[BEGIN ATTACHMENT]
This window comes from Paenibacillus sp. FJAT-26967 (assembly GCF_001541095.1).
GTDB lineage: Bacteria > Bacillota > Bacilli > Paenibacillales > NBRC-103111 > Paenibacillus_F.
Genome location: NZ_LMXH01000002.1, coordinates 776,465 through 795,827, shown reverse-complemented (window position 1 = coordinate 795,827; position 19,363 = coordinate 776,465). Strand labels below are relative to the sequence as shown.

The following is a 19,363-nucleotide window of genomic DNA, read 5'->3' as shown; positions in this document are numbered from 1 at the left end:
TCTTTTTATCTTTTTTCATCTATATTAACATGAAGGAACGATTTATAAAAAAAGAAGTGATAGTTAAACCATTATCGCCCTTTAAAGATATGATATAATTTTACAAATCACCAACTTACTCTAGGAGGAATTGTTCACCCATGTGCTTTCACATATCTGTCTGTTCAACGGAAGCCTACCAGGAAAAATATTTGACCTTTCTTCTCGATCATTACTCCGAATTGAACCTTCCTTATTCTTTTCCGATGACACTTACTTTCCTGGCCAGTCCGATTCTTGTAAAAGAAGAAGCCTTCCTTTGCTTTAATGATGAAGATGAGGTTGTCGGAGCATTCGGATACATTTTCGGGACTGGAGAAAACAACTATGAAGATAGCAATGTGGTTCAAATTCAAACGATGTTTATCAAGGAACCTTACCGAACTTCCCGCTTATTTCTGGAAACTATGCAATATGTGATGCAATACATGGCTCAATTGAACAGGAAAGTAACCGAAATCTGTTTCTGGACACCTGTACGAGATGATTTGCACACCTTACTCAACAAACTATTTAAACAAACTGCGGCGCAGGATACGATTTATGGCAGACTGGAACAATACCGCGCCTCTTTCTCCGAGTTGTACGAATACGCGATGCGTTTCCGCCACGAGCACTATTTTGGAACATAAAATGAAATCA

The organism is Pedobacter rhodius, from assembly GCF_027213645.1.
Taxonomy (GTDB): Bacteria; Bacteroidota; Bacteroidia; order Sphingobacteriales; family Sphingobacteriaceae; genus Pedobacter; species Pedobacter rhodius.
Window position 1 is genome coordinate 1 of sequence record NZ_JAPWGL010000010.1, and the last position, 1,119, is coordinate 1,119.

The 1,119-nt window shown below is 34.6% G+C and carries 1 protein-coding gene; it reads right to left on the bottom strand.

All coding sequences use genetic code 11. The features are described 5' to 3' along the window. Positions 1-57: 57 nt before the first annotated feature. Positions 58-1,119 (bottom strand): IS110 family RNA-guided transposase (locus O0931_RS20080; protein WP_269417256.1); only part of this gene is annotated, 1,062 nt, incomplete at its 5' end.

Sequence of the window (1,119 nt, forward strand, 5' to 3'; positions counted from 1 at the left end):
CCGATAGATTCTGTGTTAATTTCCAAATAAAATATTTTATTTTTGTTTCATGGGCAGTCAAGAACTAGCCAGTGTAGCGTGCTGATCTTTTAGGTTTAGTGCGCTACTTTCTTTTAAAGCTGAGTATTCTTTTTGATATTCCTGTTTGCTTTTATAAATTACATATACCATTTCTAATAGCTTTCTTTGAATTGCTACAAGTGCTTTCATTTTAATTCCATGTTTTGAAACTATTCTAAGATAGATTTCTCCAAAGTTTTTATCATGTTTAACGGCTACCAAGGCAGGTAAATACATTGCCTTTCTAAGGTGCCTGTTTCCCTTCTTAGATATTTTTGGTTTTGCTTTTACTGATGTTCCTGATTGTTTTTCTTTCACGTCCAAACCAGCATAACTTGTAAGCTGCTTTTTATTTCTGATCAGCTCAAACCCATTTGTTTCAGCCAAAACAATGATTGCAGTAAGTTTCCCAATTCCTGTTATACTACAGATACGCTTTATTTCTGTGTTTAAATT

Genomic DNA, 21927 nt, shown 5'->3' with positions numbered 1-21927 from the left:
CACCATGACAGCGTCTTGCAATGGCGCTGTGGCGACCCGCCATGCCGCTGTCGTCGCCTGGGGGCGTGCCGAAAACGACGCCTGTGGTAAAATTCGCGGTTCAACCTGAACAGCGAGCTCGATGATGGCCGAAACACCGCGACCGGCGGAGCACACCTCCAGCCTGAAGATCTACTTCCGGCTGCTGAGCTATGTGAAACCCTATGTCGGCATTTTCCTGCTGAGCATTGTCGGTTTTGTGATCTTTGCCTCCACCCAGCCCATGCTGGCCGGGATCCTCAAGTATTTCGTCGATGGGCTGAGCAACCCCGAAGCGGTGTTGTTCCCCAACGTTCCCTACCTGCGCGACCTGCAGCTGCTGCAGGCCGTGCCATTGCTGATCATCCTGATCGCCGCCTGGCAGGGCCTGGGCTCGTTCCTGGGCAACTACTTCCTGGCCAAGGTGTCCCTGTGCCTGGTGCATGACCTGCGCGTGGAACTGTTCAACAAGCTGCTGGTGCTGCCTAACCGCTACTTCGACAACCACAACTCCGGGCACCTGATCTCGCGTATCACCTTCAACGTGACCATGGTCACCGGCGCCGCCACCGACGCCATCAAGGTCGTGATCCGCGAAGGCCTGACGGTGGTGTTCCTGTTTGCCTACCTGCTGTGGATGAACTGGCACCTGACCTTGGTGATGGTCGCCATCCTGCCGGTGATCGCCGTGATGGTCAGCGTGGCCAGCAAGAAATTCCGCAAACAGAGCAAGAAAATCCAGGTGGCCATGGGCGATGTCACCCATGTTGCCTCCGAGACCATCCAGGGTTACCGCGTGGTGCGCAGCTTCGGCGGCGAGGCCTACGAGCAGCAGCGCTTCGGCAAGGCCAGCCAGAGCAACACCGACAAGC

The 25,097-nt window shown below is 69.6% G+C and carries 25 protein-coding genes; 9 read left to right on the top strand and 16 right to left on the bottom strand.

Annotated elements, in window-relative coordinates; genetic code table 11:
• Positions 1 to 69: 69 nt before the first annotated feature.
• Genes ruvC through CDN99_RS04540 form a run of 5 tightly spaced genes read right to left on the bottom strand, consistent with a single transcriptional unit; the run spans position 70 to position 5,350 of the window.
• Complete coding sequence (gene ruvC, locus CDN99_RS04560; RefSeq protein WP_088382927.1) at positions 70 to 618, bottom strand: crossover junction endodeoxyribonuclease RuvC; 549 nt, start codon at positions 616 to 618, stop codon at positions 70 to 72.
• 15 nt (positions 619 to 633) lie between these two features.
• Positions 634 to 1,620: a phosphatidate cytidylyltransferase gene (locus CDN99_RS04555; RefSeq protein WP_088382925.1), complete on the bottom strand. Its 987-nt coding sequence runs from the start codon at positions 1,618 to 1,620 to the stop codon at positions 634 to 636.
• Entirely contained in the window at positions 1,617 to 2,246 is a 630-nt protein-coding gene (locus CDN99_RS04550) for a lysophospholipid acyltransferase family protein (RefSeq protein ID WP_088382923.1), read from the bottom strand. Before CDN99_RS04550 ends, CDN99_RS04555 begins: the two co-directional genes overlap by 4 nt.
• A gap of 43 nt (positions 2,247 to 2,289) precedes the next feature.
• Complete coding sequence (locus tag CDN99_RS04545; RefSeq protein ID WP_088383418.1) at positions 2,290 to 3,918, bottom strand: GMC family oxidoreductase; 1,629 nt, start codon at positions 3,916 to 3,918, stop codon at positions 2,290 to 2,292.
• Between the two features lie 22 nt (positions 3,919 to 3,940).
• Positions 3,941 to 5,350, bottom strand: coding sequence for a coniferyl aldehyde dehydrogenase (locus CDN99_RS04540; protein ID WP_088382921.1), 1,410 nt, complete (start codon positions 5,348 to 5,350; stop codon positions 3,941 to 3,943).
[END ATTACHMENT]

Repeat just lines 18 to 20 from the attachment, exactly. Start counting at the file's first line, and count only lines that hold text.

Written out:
• Genes ruvC through CDN99_RS04540 form a run of 5 tightly spaced genes read right to left on the bottom strand, consistent with a single transcriptional unit; the run spans position 70 to position 5,350 of the window.
• Complete coding sequence (gene ruvC, locus CDN99_RS04560; RefSeq protein WP_088382927.1) at positions 70 to 618, bottom strand: crossover junction endodeoxyribonuclease RuvC; 549 nt, start codon at positions 616 to 618, stop codon at positions 70 to 72.
• 15 nt (positions 619 to 633) lie between these two features.